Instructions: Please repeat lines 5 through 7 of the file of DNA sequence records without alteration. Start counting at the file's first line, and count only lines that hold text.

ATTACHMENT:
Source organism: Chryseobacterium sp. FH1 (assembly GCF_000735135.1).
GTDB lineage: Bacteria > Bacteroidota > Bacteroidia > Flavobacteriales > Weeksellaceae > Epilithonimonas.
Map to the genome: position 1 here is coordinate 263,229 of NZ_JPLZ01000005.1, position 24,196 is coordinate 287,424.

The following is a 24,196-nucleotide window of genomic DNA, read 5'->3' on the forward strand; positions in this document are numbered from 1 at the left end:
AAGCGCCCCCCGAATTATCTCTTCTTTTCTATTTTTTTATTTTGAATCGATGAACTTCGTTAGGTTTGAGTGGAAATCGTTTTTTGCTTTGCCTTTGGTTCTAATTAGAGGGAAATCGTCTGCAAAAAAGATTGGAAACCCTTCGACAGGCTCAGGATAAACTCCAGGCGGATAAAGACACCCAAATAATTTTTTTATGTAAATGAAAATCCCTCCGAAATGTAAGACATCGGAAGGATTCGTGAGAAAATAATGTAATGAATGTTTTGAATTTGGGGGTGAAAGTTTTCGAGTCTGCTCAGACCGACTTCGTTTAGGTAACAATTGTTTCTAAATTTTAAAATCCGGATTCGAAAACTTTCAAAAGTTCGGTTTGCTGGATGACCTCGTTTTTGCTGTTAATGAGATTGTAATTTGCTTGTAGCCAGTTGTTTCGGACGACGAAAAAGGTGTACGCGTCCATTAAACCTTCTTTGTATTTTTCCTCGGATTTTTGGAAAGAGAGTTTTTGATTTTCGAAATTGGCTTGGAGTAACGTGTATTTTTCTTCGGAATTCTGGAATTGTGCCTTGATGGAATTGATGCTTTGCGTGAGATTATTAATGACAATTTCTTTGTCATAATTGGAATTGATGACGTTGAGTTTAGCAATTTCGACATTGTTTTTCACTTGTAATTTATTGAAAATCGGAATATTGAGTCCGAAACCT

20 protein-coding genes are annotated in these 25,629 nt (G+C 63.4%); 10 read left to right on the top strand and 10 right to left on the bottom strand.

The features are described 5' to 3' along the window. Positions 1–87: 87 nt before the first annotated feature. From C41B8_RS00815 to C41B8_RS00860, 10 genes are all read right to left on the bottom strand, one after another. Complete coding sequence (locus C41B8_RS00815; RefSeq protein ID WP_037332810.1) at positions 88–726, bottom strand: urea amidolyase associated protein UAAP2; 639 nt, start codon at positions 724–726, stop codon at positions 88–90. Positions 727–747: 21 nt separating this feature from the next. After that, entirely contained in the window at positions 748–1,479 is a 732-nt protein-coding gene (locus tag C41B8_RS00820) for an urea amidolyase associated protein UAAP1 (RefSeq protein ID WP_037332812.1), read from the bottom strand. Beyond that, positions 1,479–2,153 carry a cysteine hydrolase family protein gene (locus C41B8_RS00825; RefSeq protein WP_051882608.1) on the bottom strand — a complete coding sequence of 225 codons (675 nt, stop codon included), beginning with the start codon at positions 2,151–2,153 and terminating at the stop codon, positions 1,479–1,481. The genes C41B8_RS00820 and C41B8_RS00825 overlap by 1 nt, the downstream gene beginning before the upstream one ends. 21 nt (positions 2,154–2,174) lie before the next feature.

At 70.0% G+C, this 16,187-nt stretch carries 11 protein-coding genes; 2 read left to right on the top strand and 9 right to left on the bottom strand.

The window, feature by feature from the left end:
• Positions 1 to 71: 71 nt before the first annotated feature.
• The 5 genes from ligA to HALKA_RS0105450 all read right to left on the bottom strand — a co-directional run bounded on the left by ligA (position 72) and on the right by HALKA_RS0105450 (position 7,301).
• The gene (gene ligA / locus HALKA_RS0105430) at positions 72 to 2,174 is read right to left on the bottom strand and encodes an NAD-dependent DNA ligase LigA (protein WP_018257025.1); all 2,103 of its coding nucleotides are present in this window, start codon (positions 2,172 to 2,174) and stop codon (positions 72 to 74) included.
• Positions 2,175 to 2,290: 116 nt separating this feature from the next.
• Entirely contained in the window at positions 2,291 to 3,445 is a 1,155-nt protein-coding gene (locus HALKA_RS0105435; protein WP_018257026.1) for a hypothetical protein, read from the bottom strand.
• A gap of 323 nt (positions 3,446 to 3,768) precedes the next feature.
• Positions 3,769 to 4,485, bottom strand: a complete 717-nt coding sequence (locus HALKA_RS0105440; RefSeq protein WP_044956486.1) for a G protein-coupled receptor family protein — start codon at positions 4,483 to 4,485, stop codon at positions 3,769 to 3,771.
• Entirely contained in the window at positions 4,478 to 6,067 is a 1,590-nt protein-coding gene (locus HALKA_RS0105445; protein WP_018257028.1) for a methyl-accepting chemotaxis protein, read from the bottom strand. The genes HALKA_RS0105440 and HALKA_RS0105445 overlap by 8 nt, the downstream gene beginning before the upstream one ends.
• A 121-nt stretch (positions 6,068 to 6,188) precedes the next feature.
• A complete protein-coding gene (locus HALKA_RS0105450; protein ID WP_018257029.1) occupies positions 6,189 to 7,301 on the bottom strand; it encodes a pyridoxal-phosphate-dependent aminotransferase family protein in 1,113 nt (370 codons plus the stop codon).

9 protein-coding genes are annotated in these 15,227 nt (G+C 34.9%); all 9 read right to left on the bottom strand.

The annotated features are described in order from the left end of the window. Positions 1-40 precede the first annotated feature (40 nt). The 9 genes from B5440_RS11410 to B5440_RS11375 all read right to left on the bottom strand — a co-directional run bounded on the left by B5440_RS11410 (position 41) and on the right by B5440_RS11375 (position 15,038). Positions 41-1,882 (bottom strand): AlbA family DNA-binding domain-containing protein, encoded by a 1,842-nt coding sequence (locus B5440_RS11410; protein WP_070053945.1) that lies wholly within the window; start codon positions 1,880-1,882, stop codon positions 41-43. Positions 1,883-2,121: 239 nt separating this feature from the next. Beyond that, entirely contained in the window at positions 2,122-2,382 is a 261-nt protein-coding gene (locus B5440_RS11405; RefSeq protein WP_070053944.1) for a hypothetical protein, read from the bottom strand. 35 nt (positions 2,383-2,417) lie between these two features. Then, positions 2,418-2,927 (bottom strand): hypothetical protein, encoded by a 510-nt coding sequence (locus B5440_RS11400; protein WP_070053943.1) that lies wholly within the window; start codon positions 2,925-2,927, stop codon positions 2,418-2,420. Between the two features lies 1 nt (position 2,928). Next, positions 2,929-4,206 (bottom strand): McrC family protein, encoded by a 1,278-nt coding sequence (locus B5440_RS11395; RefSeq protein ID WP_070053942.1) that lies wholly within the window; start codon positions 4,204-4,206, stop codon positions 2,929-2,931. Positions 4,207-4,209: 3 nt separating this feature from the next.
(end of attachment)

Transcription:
AAGCGCCCCCCGAATTATCTCTTCTTTTCTATTTTTTTATTTTGAATCGATGAACTTCGTTAGGTTTGAGTGGAAATCGTTTTTTGCTTTGCCTTTGGTTCTAATTAGAGGGAAATCGTCTGCAAAAAAGATTGGAAACCCTTCGACAGGCTCAGGATAAACTCCAGGCGGATAAAGACACCCAAATAATTTTTTTATGTAAATGAAAATCCCTCCGAAATGTAAGACATCGGAAGGATTCGTGAGAAAATAATGTAATGAATGTTTTGAATTTGGGGGTGAAAGTTTTCGAGTCTGCTCAGACCGACTTCGTTTAGGTAACAATTGTTTCTAAATTTTAAAATCCGGATTCGAAAACTTTCAAAAGTTCGGTTTGCTGGATGACCTCGTTTTTGCTGTTAATGAGATTGTAATTTGCTTGTAGCCAGTTGTTTCGGACGACGAAAAAGGTGTACGCGTCCATTAAACCTTCTTTGTATTTTTCCTCGGATTTTTGGAAAGAGAGTTTTTGATTTTCGAAATTGGCTTGGAGTAACGTGTATTTTTCTTCGGAATTCTGGAATTGTGCCTTGATGGAATTGATGCTTTGCGTGAGATTATTAATGACAATTTCTTTGTCATAATTGGAATTGATGACGTTGAGTTTAGCAATTTCGACATTGTTTTTCACTTGTAATTTATTGAAAATCGGAATATTGAGTCCGAAACCT

20 protein-coding genes are annotated in these 25,629 nt (G+C 63.4%); 10 read left to right on the top strand and 10 right to left on the bottom strand.

The features are described 5' to 3' along the window. Positions 1–87: 87 nt before the first annotated feature. From C41B8_RS00815 to C41B8_RS00860, 10 genes are all read right to left on the bottom strand, one after another. Complete coding sequence (locus C41B8_RS00815; RefSeq protein ID WP_037332810.1) at positions 88–726, bottom strand: urea amidolyase associated protein UAAP2; 639 nt, start codon at positions 724–726, stop codon at positions 88–90. Positions 727–747: 21 nt separating this feature from the next. After that, entirely contained in the window at positions 748–1,479 is a 732-nt protein-coding gene (locus tag C41B8_RS00820) for an urea amidolyase associated protein UAAP1 (RefSeq protein ID WP_037332812.1), read from the bottom strand. Beyond that, positions 1,479–2,153 carry a cysteine hydrolase family protein gene (locus C41B8_RS00825; RefSeq protein WP_051882608.1) on the bottom strand — a complete coding sequence of 225 codons (675 nt, stop codon included), beginning with the start codon at positions 2,151–2,153 and terminating at the stop codon, positions 1,479–1,481. The genes C41B8_RS00820 and C41B8_RS00825 overlap by 1 nt, the downstream gene beginning before the upstream one ends. 21 nt (positions 2,154–2,174) lie before the next feature.